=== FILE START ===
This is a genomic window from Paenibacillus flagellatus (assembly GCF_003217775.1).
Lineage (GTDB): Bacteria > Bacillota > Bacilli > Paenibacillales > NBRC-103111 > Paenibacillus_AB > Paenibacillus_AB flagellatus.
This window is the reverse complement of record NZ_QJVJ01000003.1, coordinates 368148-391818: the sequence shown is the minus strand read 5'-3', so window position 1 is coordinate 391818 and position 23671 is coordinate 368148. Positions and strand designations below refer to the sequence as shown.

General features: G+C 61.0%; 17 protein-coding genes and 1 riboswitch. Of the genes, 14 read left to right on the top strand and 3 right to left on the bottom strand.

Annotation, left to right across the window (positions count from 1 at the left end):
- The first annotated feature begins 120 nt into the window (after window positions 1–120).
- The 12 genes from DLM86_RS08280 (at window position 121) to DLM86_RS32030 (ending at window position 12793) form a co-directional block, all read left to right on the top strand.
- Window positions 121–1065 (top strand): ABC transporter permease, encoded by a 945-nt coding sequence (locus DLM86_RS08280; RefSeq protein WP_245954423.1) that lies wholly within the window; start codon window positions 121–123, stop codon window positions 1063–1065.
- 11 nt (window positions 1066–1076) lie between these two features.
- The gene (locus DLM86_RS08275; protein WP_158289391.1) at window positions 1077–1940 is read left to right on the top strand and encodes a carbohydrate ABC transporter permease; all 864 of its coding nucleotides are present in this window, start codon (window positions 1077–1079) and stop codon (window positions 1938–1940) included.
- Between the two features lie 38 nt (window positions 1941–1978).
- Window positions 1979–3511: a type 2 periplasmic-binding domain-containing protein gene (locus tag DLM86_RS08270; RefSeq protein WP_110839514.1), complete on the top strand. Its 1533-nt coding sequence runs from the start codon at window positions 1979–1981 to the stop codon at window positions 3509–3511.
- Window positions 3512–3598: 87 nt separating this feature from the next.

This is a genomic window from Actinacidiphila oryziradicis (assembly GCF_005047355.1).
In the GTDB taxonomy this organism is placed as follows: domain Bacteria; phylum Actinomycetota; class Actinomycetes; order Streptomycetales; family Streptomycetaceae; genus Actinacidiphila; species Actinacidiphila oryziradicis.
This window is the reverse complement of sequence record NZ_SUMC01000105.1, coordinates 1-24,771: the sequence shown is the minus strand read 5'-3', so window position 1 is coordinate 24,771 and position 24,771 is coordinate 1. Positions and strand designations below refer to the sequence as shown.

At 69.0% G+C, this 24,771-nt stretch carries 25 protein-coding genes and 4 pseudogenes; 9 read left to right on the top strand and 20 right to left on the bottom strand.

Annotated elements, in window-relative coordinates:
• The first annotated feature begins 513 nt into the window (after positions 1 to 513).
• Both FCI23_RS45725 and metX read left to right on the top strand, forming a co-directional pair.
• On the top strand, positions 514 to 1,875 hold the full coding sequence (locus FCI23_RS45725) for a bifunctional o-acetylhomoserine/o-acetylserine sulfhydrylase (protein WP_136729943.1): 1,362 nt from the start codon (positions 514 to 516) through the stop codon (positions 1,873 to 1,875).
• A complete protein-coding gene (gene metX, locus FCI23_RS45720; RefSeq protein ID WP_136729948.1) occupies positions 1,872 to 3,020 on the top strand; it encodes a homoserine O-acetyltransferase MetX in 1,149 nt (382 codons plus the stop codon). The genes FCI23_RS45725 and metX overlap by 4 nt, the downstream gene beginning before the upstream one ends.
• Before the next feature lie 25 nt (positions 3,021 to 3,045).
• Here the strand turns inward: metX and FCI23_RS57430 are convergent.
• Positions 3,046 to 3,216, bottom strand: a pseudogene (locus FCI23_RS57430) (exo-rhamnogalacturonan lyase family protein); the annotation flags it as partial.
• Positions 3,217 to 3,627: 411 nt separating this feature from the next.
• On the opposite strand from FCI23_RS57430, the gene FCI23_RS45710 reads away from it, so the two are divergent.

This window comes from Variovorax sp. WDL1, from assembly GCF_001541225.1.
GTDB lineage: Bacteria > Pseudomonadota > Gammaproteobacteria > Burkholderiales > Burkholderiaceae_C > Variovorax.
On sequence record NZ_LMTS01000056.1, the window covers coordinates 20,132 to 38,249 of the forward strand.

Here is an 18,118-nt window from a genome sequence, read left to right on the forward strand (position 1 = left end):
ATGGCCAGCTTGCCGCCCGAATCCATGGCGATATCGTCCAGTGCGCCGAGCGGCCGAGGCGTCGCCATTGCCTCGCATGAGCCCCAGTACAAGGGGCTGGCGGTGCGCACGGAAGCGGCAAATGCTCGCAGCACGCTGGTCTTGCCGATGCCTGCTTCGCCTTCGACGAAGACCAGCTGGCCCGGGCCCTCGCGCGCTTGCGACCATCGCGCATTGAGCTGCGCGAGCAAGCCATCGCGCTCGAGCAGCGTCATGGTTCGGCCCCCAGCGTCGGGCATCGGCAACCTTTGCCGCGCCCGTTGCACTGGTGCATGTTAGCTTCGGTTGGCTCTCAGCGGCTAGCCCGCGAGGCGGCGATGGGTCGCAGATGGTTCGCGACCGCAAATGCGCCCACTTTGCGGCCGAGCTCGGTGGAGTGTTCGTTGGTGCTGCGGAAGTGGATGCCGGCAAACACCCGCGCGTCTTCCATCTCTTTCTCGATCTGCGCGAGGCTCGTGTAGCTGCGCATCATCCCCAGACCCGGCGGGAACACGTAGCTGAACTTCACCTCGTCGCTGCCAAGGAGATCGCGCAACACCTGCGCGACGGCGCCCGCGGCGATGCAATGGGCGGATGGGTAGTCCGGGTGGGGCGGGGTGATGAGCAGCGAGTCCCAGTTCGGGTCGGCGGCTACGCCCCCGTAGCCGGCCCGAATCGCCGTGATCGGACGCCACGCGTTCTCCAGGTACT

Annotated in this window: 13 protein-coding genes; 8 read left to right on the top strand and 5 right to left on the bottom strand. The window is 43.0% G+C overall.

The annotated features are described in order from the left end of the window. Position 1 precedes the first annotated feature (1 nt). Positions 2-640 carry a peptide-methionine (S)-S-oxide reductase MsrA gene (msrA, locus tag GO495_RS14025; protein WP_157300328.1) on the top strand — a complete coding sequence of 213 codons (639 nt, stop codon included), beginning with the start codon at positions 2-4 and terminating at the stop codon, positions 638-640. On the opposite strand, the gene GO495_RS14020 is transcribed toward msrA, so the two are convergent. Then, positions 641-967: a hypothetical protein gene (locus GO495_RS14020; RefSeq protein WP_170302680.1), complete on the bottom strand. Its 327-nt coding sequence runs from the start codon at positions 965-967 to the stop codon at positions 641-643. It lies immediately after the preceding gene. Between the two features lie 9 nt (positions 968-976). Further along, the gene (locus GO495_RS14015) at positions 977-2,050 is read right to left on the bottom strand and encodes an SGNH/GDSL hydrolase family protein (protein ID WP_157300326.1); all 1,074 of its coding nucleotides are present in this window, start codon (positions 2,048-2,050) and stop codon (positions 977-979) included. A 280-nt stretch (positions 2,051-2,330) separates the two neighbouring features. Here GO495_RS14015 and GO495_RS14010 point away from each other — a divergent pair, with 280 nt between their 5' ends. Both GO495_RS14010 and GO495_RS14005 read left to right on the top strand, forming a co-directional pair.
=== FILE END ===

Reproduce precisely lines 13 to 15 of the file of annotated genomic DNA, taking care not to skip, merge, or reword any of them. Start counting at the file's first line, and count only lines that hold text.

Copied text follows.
- Window positions 3512–3598: 87 nt separating this feature from the next.

This is a genomic window from Actinacidiphila oryziradicis (assembly GCF_005047355.1).
In the GTDB taxonomy this organism is placed as follows: domain Bacteria; phylum Actinomycetota; class Actinomycetes; order Streptomycetales; family Streptomycetaceae; genus Actinacidiphila; species Actinacidiphila oryziradicis.